Cutting in line

A harried husband trying to find out what to pick up from the store on the way home might find unavailable wireless service to be annoying. For firefighters desperately calling for help, a no-service signal could be fatal.

AT&T Wireless officials recently launched a wireless priority service (WPS) through the National Communications System (NCS). T-Mobile USA Inc., Cingular Wireless and Nextel Communications Inc. also offer WPS, which allows approved government employees to get bumped to the head of the line for available bandwidth when trying to place calls. The system determines which emergency workers should have the capability.

T-Mobile officials offer the service nationally, while the other carriers have regional capabilities. Officials at AT&T Wireless, the newest entrant, first made WPS available in Boston for the Democratic National Convention, and they have since extended it to New York City and Washington, D.C., said Chris Hill, vice president of government markets at AT&T Wireless.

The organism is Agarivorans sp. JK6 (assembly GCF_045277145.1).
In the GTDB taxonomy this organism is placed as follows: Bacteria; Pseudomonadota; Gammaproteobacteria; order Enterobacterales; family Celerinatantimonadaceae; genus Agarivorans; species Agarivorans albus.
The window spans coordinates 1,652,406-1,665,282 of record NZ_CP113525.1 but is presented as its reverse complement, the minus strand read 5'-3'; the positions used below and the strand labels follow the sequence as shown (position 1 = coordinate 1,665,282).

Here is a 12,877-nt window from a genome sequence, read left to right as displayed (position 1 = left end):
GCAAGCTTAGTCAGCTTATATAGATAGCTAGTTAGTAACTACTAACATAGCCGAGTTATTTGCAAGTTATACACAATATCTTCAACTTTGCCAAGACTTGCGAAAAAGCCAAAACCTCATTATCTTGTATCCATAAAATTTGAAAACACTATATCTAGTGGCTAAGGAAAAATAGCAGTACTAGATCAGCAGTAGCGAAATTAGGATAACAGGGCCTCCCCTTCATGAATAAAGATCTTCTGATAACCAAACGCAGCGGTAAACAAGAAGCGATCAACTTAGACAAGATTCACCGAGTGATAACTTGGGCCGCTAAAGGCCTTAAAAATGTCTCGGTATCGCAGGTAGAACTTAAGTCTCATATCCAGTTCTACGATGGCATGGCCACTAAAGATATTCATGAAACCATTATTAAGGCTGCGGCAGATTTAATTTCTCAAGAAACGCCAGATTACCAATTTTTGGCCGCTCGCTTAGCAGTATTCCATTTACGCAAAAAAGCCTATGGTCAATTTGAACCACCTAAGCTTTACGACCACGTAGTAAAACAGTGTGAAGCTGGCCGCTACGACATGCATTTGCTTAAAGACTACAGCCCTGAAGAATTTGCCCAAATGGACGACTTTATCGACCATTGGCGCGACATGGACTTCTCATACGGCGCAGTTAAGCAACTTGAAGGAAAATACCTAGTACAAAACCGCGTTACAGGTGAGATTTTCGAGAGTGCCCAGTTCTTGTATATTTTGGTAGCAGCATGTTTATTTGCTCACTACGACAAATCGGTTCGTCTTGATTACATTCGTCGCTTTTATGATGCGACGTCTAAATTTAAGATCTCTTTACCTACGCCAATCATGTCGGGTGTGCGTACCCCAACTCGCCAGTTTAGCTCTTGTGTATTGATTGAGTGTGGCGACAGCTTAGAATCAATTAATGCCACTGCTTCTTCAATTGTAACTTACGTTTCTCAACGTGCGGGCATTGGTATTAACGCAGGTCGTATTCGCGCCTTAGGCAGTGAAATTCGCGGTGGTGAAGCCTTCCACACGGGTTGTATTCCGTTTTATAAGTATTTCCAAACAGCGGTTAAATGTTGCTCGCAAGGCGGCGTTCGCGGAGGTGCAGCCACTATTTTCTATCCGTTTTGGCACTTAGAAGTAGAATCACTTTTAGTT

NCS officials created the system after the Sept. 11, 2001, attacks. Early backers included Richard Clarke, who was special adviser to the president for cyberspace security at the time, and Defense Information Systems Agency Director Lt. Gen. Harry Raduege Jr.

"We've seen significant interest at the federal level and in the Washington, D.C., area for all of the post-[terrorist attacks] reasons," Hill said. First responders are interested, but so are officials responsible for continuity of operations, he added.

The spread among carriers has been relatively slow because NCS' funding applied first to carriers using Global System for Mobile Communications (GSM) and Integrated Digital Enhanced Network protocols, according to Hill and the NCS Web site. AT&T Wireless uses GSM. NCS officials plan to extend the service to Code Division Multiple Access carriers — including Sprint PCS and Verizon Communications — by 2006.

— Michael Hardy

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